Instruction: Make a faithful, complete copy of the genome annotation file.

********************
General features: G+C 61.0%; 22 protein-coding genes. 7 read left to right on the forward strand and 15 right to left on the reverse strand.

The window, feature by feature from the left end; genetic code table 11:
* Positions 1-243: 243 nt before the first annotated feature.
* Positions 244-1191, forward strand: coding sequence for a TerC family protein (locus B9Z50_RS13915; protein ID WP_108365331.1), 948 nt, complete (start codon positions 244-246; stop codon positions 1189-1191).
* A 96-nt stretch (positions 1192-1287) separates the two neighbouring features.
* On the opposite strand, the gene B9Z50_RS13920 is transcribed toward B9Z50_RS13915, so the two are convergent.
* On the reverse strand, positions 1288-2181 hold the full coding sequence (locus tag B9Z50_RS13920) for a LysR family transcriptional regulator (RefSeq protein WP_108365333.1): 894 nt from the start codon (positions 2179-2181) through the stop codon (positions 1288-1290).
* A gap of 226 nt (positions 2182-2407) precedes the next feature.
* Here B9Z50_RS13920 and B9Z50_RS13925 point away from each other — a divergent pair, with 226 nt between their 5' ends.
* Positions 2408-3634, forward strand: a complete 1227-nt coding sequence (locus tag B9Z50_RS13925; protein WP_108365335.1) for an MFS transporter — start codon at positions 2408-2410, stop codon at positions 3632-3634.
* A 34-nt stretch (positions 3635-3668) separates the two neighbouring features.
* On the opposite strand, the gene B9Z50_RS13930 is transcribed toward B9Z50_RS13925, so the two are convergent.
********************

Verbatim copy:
General features: G+C 61.0%; 22 protein-coding genes. 7 read left to right on the forward strand and 15 right to left on the reverse strand.

The window, feature by feature from the left end; genetic code table 11:
* Positions 1-243: 243 nt before the first annotated feature.
* Positions 244-1191, forward strand: coding sequence for a TerC family protein (locus B9Z50_RS13915; protein ID WP_108365331.1), 948 nt, complete (start codon positions 244-246; stop codon positions 1189-1191).
* A 96-nt stretch (positions 1192-1287) separates the two neighbouring features.
* On the opposite strand, the gene B9Z50_RS13920 is transcribed toward B9Z50_RS13915, so the two are convergent.
* On the reverse strand, positions 1288-2181 hold the full coding sequence (locus tag B9Z50_RS13920) for a LysR family transcriptional regulator (RefSeq protein WP_108365333.1): 894 nt from the start codon (positions 2179-2181) through the stop codon (positions 1288-1290).
* A gap of 226 nt (positions 2182-2407) precedes the next feature.
* Here B9Z50_RS13920 and B9Z50_RS13925 point away from each other — a divergent pair, with 226 nt between their 5' ends.
* Positions 2408-3634, forward strand: a complete 1227-nt coding sequence (locus tag B9Z50_RS13925; protein WP_108365335.1) for an MFS transporter — start codon at positions 2408-2410, stop codon at positions 3632-3634.
* A 34-nt stretch (positions 3635-3668) separates the two neighbouring features.
* On the opposite strand, the gene B9Z50_RS13930 is transcribed toward B9Z50_RS13925, so the two are convergent.